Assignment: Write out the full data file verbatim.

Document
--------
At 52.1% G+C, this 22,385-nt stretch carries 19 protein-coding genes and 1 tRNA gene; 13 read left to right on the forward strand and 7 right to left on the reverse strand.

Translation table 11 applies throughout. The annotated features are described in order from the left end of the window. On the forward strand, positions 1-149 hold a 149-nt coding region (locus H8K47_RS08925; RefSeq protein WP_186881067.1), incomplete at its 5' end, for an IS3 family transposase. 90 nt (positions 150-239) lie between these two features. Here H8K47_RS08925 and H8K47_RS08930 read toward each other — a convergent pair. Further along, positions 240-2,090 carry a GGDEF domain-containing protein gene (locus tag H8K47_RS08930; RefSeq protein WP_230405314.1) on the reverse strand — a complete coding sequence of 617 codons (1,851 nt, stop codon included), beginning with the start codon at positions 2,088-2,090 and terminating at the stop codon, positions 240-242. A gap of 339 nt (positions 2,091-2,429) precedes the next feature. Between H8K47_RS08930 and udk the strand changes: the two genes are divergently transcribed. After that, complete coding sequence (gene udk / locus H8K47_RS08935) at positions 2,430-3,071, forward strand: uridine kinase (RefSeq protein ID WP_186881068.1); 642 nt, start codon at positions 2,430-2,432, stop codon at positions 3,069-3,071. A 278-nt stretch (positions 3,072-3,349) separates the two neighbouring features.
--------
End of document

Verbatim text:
At 52.1% G+C, this 22,385-nt stretch carries 19 protein-coding genes and 1 tRNA gene; 13 read left to right on the forward strand and 7 right to left on the reverse strand.

Translation table 11 applies throughout. The annotated features are described in order from the left end of the window. On the forward strand, positions 1-149 hold a 149-nt coding region (locus H8K47_RS08925; RefSeq protein WP_186881067.1), incomplete at its 5' end, for an IS3 family transposase. 90 nt (positions 150-239) lie between these two features. Here H8K47_RS08925 and H8K47_RS08930 read toward each other — a convergent pair. Further along, positions 240-2,090 carry a GGDEF domain-containing protein gene (locus tag H8K47_RS08930; RefSeq protein WP_230405314.1) on the reverse strand — a complete coding sequence of 617 codons (1,851 nt, stop codon included), beginning with the start codon at positions 2,088-2,090 and terminating at the stop codon, positions 240-242. A gap of 339 nt (positions 2,091-2,429) precedes the next feature. Between H8K47_RS08930 and udk the strand changes: the two genes are divergently transcribed. After that, complete coding sequence (gene udk / locus H8K47_RS08935) at positions 2,430-3,071, forward strand: uridine kinase (RefSeq protein ID WP_186881068.1); 642 nt, start codon at positions 2,430-2,432, stop codon at positions 3,069-3,071. A 278-nt stretch (positions 3,072-3,349) separates the two neighbouring features.